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Brain Structure & Function

Brain Structure & Function

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Published by: vineetya on Nov 03, 2008
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The ChildTrauma Academy
www.ChildTrauma.org
All Rights Reserved © 2002 Bruce D. Perry
Brain Structure and Function I
Basics of Organization
Bruce D. Perry, MD, Ph.D.
This booklet is one in a series developed by the ChildTrauma Academy to assistparents, caregivers, teachers and various professionals working with maltreated andtraumatized children.
I
NTERDISCIPLINARY 
DUCATION 
S
ERIES
 Edited by B. D. PerryAdapted in part from:
“Maltreated Children: Experience, Brain Development and theNext Generation”
(W.W. Norton & Company, New York, in preparation)
 
Brain Structure and Function I: Perry 2
www.ChildTrauma.org
Introduction
The adult brain weighs about three pounds. This three pounds of, primarily,water and fat, allows us to walk and talk; to laugh, cry and touch; to love, hate,create or destroy. Everything we do, everything we think, everything we feel, everywish, dream, regret and hope is mediated by our brain. Our brain guides us throughour lives. By sensing the world around us, storing some fragment of each uniquemoment, cataloguing, sorting, organizing and acting on our experiences, our braindefines us. It is the brain that allows us to be connected to each other in the present.It is the brain that links us to the past as our language, religion, economies,technologies – essentially all of our cultural practices - reflect the distilledexperiences of thousands of generations of our ancestors. And it is the brain thatconnects us to the future as we pass elements of our life experience to the nextgenerations. It is the brain that allowed humankind to create humanity.The purpose of this booklet is to provide background information about thebrain’s structure and function that create the framework for understanding theimpact that maltreatment or trauma may have on the developing child. The majorityof professionals working with maltreated children do not have a background in biologyor the neurosciences. This booklet is targeted at the wide group of non-neuroscientists working with maltreated children. Understanding of the rudiments of human brain function and brain development can provide very useful and practicalinsight to the, all-too-often, puzzling emotional, behavioral, cognitive, social andphysical problems that the interdisciplinary team faces when working with maltreatedchildren.
The Brain’s Prime Directive
Sharks sense blood in water, dogs hear very high pitched sounds, bears detectscents from miles away, geese navigate thousand mile migrations somehow sensingmagnetic fields of the earth, hawks see the movement of prey from hundreds of feetin the air and snakes “sense” body heat. Each of these unique capabilities ismediated by the animal’s brain. Their brain’s capacities to sense, process and act aredesigned to help keep them alive – to find food, to avoid threat, to procreate andkeep the species going. It is, in many regards, the same for us. We need a brain tokeep our species going. Without the unique properties of the brain, humankind wouldhave long ago become extinct. Our brain helps keep us alive and thriving while wedevelop. And then, once mature, our brain allows us to create, protect, nurture andteach the next generation. Our brain is designed to help us survive, procreate andbecome caregivers.The brains of the animals described above have sensory and brain-mediatedcapabilities that are specialized for the challenges and threats of the ecosystems in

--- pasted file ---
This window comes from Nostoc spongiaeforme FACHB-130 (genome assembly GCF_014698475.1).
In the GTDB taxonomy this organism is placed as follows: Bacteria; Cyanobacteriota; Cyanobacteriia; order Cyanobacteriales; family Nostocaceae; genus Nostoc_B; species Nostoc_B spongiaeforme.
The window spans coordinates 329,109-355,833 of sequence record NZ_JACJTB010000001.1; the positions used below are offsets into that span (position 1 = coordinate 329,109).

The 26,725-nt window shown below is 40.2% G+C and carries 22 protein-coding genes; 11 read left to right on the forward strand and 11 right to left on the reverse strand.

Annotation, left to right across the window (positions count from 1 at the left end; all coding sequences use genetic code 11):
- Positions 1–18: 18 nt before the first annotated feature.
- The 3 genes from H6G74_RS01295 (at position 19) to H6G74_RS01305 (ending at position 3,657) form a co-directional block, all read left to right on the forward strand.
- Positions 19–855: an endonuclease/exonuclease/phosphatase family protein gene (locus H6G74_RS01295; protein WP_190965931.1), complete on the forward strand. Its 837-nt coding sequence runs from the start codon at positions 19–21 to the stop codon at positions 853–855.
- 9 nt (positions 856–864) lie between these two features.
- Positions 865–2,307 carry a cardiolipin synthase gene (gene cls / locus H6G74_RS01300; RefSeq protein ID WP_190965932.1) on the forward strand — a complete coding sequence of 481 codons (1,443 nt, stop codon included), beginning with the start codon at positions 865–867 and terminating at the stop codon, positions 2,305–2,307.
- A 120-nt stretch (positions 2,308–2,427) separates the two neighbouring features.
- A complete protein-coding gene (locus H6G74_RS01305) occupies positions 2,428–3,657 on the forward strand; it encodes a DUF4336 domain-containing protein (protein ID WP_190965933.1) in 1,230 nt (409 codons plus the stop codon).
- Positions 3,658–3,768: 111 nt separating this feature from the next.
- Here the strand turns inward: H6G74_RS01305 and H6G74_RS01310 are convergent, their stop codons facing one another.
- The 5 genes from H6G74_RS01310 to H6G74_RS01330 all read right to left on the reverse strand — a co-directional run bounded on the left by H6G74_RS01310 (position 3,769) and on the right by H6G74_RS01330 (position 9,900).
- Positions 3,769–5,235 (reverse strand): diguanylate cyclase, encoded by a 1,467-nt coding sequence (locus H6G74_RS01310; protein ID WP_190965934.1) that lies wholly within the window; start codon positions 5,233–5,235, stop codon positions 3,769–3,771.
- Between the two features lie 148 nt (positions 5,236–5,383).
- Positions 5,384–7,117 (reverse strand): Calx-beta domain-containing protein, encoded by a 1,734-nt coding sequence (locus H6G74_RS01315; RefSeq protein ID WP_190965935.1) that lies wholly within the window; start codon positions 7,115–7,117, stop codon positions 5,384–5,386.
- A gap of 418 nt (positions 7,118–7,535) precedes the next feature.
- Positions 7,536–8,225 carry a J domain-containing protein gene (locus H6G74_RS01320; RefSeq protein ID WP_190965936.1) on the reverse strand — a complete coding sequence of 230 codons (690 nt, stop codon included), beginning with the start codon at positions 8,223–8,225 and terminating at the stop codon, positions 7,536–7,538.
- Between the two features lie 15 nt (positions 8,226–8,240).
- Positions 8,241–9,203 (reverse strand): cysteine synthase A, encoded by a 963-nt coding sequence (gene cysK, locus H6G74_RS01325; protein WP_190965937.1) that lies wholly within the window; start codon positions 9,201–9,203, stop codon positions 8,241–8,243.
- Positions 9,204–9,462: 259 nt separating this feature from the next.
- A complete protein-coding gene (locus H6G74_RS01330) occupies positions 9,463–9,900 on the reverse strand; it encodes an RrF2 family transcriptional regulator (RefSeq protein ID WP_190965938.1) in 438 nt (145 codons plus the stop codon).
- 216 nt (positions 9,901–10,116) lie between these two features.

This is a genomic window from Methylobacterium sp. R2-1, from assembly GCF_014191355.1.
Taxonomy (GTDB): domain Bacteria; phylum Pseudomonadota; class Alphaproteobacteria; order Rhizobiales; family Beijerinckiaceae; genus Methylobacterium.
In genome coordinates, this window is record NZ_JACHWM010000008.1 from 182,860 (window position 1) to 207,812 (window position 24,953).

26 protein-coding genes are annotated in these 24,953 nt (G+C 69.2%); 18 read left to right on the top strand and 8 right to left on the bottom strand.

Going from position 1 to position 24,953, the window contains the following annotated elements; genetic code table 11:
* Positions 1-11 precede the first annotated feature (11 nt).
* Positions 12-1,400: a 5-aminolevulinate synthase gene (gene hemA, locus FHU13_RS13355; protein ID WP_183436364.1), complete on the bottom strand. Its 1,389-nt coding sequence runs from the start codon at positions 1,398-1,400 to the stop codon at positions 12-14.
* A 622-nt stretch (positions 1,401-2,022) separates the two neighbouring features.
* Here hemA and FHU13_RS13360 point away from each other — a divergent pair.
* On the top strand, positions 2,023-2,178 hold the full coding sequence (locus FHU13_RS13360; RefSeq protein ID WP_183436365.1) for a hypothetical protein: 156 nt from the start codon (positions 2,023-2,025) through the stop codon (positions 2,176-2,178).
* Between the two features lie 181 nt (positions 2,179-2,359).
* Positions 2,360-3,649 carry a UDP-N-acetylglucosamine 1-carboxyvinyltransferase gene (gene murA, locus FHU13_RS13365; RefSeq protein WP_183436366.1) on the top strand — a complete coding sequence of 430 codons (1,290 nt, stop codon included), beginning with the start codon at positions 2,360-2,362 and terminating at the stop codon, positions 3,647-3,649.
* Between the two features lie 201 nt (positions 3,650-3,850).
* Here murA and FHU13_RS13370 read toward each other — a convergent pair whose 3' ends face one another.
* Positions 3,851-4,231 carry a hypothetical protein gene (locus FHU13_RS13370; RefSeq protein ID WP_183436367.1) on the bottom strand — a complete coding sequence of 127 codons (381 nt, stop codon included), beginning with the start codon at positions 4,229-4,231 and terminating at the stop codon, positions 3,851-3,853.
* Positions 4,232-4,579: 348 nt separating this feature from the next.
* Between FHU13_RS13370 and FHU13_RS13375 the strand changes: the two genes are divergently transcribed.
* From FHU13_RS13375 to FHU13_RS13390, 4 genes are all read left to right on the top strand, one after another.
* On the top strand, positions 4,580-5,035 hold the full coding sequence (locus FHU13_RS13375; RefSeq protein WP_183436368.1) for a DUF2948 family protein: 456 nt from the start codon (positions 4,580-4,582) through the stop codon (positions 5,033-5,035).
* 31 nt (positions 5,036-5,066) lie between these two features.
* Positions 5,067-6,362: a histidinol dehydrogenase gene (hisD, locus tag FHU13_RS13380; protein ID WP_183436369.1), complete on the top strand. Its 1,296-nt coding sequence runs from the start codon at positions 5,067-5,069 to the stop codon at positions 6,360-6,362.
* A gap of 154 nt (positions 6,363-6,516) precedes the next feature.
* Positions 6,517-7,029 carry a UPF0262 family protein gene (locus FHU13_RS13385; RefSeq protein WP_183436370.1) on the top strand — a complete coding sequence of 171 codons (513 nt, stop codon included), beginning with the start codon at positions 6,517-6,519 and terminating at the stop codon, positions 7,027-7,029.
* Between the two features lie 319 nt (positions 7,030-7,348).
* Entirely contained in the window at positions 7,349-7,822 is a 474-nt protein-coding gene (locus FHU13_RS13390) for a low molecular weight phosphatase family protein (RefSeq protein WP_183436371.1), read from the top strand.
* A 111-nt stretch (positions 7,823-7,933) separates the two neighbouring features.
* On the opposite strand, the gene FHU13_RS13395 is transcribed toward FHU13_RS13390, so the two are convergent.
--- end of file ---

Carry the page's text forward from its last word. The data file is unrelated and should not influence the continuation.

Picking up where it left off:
Brain Structure and Function I: Perry 3
www.ChildTrauma.org
which they evolved – the climates, predators, prey, and geography that thousands of generations of their species faced. Again, it is the same for us. Our brain has specialcapabilities that helped promote survival in the environmental conditions – theecosystems and social systems – facing thousands of generations of our human andpre-human ancestors. This is important. This means that the human brain, ourbrains, have structural and functional capabilities that were selected to promotesurvival in “primitive” hunter-gatherer bands of about forty people. For 99 percent of the time we have been homosapiens sapiens, our ancestorslived in these small groups wheretheir lives were characterized bynomadic migration, cooperativehunting of large game and foragingfor non-cultivated fruits andgrains. The social structures,economies, communications,technologies and manifestations of abstract creativity that nowcharacterize human life were notpresent when the human brain wasevolving. In many ways, thecomplexities of the modern world(a distilled reflection of thecreativity of thousands of humanbrains) pose tremendous andunfamiliar challenges to a humanbrain designed for a differentworld.It is in these historical rootsthat the brain’s key capabilitieswere evolved, modified and refined to allow the survival of the species. The keyelements of brain functioning work together to ensure that the three prime directivesof the human brain allow the survival of the species. It is our brain that ensures thatwe survive, we mate and procreate and we protect and prepare the young. Withoutthe brain-mediated capabilities to do any of these, our species could not havesurvived.
The Brain’s Key Actions
Despite its complexity, the brain has some key actions. The brain senses,processes incoming signals, stores elements of this information and acts on theincoming input.
NeocortexLimbicDiencephalonBrainstem
The Human Brain 
: The brain can be divided into fourinterconnected areas: brainstem, diencephalons, limbicand neocortex. The complexity of structure, cellularorganization and function increases from the lower, mostsimple area, the brainstem to the most complex, theneocortex.

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